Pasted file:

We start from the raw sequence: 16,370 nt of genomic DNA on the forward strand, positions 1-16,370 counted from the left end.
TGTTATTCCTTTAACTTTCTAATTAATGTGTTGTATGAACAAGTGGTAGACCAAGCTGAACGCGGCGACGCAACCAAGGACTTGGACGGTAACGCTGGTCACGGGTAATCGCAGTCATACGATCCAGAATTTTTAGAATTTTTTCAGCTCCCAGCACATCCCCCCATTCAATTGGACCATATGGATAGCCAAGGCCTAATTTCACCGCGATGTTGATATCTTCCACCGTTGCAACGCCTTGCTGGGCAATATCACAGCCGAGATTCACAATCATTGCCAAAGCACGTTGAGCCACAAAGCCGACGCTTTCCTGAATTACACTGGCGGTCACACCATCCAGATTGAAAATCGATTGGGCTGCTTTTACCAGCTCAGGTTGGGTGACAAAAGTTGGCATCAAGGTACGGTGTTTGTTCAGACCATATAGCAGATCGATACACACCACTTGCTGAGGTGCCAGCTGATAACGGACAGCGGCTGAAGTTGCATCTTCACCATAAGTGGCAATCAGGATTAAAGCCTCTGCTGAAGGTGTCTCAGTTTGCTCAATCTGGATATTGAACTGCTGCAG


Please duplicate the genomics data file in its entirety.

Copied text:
We start from the raw sequence: 16,370 nt of genomic DNA on the forward strand, positions 1-16,370 counted from the left end.
TGTTATTCCTTTAACTTTCTAATTAATGTGTTGTATGAACAAGTGGTAGACCAAGCTGAACGCGGCGACGCAACCAAGGACTTGGACGGTAACGCTGGTCACGGGTAATCGCAGTCATACGATCCAGAATTTTTAGAATTTTTTCAGCTCCCAGCACATCCCCCCATTCAATTGGACCATATGGATAGCCAAGGCCTAATTTCACCGCGATGTTGATATCTTCCACCGTTGCAACGCCTTGCTGGGCAATATCACAGCCGAGATTCACAATCATTGCCAAAGCACGTTGAGCCACAAAGCCGACGCTTTCCTGAATTACACTGGCGGTCACACCATCCAGATTGAAAATCGATTGGGCTGCTTTTACCAGCTCAGGTTGGGTGACAAAAGTTGGCATCAAGGTACGGTGTTTGTTCAGACCATATAGCAGATCGATACACACCACTTGCTGAGGTGCCAGCTGATAACGGACAGCGGCTGAAGTTGCATCTTCACCATAAGTGGCAATCAGGATTAAAGCCTCTGCTGAAGGTGTCTCAGTTTGCTCAATCTGGATATTGAACTGCTGCAG